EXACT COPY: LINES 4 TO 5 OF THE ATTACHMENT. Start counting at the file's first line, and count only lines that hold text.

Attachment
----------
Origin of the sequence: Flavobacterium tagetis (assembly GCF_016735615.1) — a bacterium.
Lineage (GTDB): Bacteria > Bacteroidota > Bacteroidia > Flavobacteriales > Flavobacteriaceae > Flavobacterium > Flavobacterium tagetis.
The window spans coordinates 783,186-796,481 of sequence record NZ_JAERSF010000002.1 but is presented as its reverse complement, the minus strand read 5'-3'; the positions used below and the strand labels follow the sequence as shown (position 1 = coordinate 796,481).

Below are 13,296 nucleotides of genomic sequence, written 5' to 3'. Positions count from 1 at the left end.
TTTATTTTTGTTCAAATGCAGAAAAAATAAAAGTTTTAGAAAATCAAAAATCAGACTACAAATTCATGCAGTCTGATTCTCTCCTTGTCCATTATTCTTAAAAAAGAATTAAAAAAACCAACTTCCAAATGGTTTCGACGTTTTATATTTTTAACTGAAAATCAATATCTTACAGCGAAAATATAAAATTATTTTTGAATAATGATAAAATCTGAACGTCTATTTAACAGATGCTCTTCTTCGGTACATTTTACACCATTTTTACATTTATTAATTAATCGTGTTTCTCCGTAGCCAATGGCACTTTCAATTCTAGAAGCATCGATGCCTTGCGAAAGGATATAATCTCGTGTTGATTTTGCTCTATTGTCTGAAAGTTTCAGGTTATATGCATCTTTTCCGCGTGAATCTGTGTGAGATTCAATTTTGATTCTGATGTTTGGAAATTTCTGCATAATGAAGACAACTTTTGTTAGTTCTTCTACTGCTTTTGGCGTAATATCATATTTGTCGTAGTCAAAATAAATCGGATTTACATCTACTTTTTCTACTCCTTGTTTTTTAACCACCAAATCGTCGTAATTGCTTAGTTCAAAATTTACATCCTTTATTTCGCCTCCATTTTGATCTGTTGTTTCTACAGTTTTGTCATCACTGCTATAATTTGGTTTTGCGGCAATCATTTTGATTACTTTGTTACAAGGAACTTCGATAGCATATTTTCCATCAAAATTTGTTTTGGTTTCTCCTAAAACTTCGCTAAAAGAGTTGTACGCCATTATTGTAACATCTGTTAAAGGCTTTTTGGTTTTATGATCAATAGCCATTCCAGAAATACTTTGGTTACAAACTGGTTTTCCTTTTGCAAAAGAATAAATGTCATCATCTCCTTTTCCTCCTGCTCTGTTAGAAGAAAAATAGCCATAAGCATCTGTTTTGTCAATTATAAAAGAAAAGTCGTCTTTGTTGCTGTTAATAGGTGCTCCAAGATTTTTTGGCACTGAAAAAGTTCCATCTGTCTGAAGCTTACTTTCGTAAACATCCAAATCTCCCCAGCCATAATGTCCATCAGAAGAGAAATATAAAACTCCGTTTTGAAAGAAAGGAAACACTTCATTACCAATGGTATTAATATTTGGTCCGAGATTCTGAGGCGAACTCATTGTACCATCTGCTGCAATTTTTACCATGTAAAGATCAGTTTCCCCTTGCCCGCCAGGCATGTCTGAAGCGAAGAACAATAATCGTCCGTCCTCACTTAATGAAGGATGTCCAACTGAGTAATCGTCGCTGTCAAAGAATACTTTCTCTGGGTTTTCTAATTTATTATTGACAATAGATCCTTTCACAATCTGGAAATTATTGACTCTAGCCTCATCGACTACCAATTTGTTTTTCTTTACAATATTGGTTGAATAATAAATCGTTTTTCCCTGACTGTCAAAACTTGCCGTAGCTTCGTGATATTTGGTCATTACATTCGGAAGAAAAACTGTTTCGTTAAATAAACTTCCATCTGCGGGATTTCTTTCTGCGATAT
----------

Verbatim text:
Below are 13,296 nucleotides of genomic sequence, written 5' to 3'. Positions count from 1 at the left end.
TTTATTTTTGTTCAAATGCAGAAAAAATAAAAGTTTTAGAAAATCAAAAATCAGACTACAAATTCATGCAGTCTGATTCTCTCCTTGTCCATTATTCTTAAAAAAGAATTAAAAAAACCAACTTCCAAATGGTTTCGACGTTTTATATTTTTAACTGAAAATCAATATCTTACAGCGAAAATATAAAATTATTTTTGAATAATGATAAAATCTGAACGTCTATTTAACAGATGCTCTTCTTCGGTACATTTTACACCATTTTTACATTTATTAATTAATCGTGTTTCTCCGTAGCCAATGGCACTTTCAATTCTAGAAGCATCGATGCCTTGCGAAAGGATATAATCTCGTGTTGATTTTGCTCTATTGTCTGAAAGTTTCAGGTTATATGCATCTTTTCCGCGTGAATCTGTGTGAGATTCAATTTTGATTCTGATGTTTGGAAATTTCTGCATAATGAAGACAACTTTTGTTAGTTCTTCTACTGCTTTTGGCGTAATATCATATTTGTCGTAGTCAAAATAAATCGGATTTACATCTACTTTTTCTACTCCTTGTTTTTTAACCACCAAATCGTCGTAATTGCTTAGTTCAAAATTTACATCCTTTATTTCGCCTCCATTTTGATCTGTTGTTTCTACAGTTTTGTCATCACTGCTATAATTTGGTTTTGCGGCAATCATTTTGATTACTTTGTTACAAGGAACTTCGATAGCATATTTTCCATCAAAATTTGTTTTGGTTTCTCCTAAAACTTCGCTAAAAGAGTTGTACGCCATTATTGTAACATCTGTTAAAGGCTTTTTGGTTTTATGATCAATAGCCATTCCAGAAATACTTTGGTTACAAACTGGTTTTCCTTTTGCAAAAGAATAAATGTCATCATCTCCTTTTCCTCCTGCTCTGTTAGAAGAAAAATAGCCATAAGCATCTGTTTTGTCAATTATAAAAGAAAAGTCGTCTTTGTTGCTGTTAATAGGTGCTCCAAGATTTTTTGGCACTGAAAAAGTTCCATCTGTCTGAAGCTTACTTTCGTAAACATCCAAATCTCCCCAGCCATAATGTCCATCAGAAGAGAAATATAAAACTCCGTTTTGAAAGAAAGGAAACACTTCATTACCAATGGTATTAATATTTGGTCCGAGATTCTGAGGCGAACTCATTGTACCATCTGCTGCAATTTTTACCATGTAAAGATCAGTTTCCCCTTGCCCGCCAGGCATGTCTGAAGCGAAGAACAATAATCGTCCGTCCTCACTTAATGAAGGATGTCCAACTGAGTAATCGTCGCTGTCAAAGAATACTTTCTCTGGGTTTTCTAATTTATTATTGACAATAGATCCTTTCACAATCTGGAAATTATTGACTCTAGCCTCATCGACTACCAATTTGTTTTTCTTTACAATATTGGTTGAATAATAAATCGTTTTTCCCTGACTGTCAAAACTTGCCGTAGCTTCGTGATATTTGGTCATTACATTCGGAAGAAAAACTGTTTCGTTAAATAAACTTCCATCTGCGGGATTTCTTTCTGCGATAT